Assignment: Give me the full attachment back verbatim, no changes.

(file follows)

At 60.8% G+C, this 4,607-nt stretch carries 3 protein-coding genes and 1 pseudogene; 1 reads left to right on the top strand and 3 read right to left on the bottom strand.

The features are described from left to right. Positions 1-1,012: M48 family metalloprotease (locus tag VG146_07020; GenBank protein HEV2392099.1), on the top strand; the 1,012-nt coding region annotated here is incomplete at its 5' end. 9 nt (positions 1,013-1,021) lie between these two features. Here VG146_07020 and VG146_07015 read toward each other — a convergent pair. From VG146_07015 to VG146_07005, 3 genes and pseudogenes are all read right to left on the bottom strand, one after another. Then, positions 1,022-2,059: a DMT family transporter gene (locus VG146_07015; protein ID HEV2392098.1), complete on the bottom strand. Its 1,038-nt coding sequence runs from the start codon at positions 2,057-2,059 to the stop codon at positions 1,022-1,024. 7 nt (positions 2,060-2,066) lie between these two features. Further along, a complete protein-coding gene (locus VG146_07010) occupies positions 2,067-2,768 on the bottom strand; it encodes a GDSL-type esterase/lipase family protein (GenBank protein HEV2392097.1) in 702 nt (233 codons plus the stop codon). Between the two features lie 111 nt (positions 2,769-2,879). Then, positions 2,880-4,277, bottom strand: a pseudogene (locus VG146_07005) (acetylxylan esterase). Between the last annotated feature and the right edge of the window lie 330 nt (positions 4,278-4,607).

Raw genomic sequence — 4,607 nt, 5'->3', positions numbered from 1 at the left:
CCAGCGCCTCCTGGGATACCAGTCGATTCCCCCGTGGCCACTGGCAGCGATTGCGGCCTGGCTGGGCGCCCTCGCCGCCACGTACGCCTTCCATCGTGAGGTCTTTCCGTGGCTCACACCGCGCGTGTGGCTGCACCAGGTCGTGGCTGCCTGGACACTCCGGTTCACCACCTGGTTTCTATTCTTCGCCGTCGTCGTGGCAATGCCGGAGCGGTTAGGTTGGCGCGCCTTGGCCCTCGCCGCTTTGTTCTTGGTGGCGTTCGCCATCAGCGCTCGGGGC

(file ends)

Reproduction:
At 60.8% G+C, this 4,607-nt stretch carries 3 protein-coding genes and 1 pseudogene; 1 reads left to right on the top strand and 3 read right to left on the bottom strand.

The features are described from left to right. Positions 1-1,012: M48 family metalloprotease (locus tag VG146_07020; GenBank protein HEV2392099.1), on the top strand; the 1,012-nt coding region annotated here is incomplete at its 5' end. 9 nt (positions 1,013-1,021) lie between these two features. Here VG146_07020 and VG146_07015 read toward each other — a convergent pair. From VG146_07015 to VG146_07005, 3 genes and pseudogenes are all read right to left on the bottom strand, one after another. Then, positions 1,022-2,059: a DMT family transporter gene (locus VG146_07015; protein ID HEV2392098.1), complete on the bottom strand. Its 1,038-nt coding sequence runs from the start codon at positions 2,057-2,059 to the stop codon at positions 1,022-1,024. 7 nt (positions 2,060-2,066) lie between these two features. Further along, a complete protein-coding gene (locus VG146_07010) occupies positions 2,067-2,768 on the bottom strand; it encodes a GDSL-type esterase/lipase family protein (GenBank protein HEV2392097.1) in 702 nt (233 codons plus the stop codon). Between the two features lie 111 nt (positions 2,769-2,879). Then, positions 2,880-4,277, bottom strand: a pseudogene (locus VG146_07005) (acetylxylan esterase). Between the last annotated feature and the right edge of the window lie 330 nt (positions 4,278-4,607).

Raw genomic sequence — 4,607 nt, 5'->3', positions numbered from 1 at the left:
CCAGCGCCTCCTGGGATACCAGTCGATTCCCCCGTGGCCACTGGCAGCGATTGCGGCCTGGCTGGGCGCCCTCGCCGCCACGTACGCCTTCCATCGTGAGGTCTTTCCGTGGCTCACACCGCGCGTGTGGCTGCACCAGGTCGTGGCTGCCTGGACACTCCGGTTCACCACCTGGTTTCTATTCTTCGCCGTCGTCGTGGCAATGCCGGAGCGGTTAGGTTGGCGCGCCTTGGCCCTCGCCGCTTTGTTCTTGGTGGCGTTCGCCATCAGCGCTCGGGGC